The following poem is meant as a break from the drone of bad news since the global pandemic altered our lives:
Don’t want to hear about the data. Don’t want to write about death.
Grasping for hope amid the madness as the enemy catches its breath.
How long has it been since we experienced normal? Seems like six months or more.
You never appreciate normal until normal walks out the door.
What would we give for full classrooms, or dine-in instead of to-go?
Sunday picnics, soccer practice, a sloppy late night at the Crow.
Shackled inside our houses, we search for someone to blame.
Superiors fumble for answers and play a political game.
But with anger comes understanding, a sense of collective loss.
We see the suffering around us. We comprehend the cost.
It’s a war fought from living rooms – there’s nothing to invade.
Our weapons are patience and sacrifice, an arsenal destined to fade.
Lives are altered, businesses falter – the historic toll is shown.
But enemies can be vanquished once their tendencies are known.
We continue to keep our distance, we test to find our way.
As spring takes flight and summer awaits, there dawns a brighter day.
Through wars and unrest, and stock markets stressed, the human spirit survives.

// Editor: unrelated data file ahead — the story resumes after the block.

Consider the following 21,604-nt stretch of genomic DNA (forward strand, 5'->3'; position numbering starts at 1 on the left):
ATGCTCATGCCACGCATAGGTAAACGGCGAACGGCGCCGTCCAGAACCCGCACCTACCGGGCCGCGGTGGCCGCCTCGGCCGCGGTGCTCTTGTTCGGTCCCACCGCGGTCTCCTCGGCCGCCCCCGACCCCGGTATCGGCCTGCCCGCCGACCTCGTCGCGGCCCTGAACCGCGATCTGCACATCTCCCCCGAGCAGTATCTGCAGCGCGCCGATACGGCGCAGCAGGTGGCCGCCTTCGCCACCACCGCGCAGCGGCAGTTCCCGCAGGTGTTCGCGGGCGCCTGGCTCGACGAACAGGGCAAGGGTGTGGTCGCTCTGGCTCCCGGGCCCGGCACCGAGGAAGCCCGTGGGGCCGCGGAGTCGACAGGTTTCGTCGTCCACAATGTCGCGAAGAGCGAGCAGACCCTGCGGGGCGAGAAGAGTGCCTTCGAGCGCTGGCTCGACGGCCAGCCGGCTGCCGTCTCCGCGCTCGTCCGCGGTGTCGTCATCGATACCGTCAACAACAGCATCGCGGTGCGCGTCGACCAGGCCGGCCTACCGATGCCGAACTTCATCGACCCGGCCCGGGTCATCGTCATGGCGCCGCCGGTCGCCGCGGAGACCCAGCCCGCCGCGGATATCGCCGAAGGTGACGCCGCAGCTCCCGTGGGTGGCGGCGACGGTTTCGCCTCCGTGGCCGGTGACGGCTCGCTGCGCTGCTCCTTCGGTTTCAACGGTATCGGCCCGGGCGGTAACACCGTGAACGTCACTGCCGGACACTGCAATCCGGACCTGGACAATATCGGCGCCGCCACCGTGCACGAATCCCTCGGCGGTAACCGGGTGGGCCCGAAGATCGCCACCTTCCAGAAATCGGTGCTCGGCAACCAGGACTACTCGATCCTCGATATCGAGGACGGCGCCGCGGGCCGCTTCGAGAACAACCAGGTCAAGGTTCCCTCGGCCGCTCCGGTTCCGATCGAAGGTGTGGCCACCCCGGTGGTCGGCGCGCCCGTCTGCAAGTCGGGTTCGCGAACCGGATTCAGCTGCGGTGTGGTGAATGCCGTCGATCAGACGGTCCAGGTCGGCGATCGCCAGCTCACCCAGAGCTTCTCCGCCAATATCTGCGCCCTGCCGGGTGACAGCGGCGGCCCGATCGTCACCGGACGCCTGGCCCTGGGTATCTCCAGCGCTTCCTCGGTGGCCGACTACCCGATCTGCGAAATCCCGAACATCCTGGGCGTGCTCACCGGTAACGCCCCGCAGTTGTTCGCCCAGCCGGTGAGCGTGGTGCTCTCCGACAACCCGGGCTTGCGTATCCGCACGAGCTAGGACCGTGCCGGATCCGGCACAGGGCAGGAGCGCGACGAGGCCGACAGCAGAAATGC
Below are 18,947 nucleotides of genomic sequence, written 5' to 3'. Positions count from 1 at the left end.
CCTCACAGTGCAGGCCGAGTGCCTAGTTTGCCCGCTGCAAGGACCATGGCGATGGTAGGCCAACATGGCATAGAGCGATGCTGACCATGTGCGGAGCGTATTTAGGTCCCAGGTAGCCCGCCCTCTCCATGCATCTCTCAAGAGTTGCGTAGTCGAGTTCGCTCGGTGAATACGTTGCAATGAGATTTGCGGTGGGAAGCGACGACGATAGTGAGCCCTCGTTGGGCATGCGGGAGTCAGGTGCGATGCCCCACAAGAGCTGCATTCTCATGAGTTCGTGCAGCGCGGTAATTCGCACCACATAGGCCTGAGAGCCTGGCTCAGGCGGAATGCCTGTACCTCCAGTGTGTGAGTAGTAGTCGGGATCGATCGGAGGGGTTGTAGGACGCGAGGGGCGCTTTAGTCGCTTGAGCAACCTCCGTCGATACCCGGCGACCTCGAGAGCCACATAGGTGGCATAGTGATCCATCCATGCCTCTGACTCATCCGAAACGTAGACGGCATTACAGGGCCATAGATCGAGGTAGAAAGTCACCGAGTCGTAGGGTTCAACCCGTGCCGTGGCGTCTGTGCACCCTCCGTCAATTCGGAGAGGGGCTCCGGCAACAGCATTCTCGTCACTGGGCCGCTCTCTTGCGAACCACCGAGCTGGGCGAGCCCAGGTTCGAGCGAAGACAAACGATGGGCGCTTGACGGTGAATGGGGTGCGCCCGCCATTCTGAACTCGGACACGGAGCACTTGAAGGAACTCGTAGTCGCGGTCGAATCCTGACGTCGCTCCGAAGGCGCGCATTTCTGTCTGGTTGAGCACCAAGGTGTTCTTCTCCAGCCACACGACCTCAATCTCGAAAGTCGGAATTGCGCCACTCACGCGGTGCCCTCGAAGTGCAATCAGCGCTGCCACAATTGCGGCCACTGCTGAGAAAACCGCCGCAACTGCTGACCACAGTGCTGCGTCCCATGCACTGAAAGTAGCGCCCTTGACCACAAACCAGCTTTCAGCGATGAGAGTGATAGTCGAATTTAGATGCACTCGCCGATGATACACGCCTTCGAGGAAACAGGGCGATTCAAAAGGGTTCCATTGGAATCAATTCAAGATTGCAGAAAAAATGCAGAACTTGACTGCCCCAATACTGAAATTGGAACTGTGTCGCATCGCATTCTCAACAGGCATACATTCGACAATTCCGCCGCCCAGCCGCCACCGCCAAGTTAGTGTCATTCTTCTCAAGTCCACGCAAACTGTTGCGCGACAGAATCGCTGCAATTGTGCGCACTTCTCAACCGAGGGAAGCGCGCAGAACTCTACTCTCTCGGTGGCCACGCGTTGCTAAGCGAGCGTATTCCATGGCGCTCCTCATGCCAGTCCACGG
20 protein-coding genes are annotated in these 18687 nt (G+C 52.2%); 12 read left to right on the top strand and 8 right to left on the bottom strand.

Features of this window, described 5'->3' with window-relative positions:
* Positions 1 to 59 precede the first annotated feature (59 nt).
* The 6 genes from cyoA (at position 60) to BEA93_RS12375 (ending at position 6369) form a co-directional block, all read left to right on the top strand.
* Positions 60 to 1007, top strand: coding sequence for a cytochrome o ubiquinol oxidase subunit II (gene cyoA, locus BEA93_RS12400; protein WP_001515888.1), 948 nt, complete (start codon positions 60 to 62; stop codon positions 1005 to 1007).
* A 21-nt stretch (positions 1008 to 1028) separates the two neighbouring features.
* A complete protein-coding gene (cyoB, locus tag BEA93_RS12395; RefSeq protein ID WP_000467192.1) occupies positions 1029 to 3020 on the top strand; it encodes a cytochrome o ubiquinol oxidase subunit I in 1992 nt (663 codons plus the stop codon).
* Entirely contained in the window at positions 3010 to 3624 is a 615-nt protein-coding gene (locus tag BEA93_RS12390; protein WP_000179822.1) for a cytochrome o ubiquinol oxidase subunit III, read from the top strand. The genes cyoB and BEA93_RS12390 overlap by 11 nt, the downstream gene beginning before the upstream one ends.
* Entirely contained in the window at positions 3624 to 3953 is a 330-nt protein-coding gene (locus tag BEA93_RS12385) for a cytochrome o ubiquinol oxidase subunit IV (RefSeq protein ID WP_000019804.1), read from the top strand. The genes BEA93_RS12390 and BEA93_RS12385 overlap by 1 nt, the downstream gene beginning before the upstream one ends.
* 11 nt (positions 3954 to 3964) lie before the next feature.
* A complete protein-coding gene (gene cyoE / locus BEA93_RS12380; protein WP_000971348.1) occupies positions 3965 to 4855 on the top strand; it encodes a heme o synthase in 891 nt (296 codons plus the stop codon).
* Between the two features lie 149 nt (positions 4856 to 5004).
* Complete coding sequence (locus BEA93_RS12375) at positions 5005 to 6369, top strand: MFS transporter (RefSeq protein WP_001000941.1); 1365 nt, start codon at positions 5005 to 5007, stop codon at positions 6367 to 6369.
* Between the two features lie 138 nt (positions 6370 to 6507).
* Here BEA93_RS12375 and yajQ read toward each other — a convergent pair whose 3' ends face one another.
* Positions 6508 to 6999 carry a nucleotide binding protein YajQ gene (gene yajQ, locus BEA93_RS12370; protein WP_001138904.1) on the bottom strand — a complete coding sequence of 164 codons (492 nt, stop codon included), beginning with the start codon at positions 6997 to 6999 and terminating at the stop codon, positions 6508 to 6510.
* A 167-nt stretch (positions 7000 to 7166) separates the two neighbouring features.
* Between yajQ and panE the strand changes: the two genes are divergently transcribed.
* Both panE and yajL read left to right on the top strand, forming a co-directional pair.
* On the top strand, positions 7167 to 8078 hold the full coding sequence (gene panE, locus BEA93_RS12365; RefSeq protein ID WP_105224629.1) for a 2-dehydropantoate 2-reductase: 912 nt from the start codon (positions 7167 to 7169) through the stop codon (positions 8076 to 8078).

We know what the prize is, ingenuity rises – we’ll reach out and reclaim our lives.
I caught a glimpse, not long ago, of the hope that’s here to stay.
The warm air expressed, with familiar finesse, a plea to come out and play.
Clustered families with dogs on leashes, the beat of a bouncing ball.
I closed my eyes for just a moment: My city is standing tall!
Sunlit playgrounds swell with laughter, a comforting refrain.
There is soaring appreciation for treasures lost and then regained.
Heading downtown for summer splendor, crowds of people alight.
A stroll through Zandbroz, a drink at Crawford’s, music fills the night.
But reveries don’t last forever; reality rears its head.
Hours spent indoors, apart, increase the sense of dread.
Tough times follow, it can’t be denied, our challenges abound.
A community that clings together can get up off the ground.
We are meant to shine, not shelter; our instinct tells us so.
The enemy is out there but we lean on what we know.
Science, facts and data – with greater knowledge comes power.
But the distance doesn’t define us. We’ll find our finest hour.
Argus Leader Media columnist Stu Whitney can be reached at firstname.lastname@example.org. Follow him on Twitter @stuwhitney
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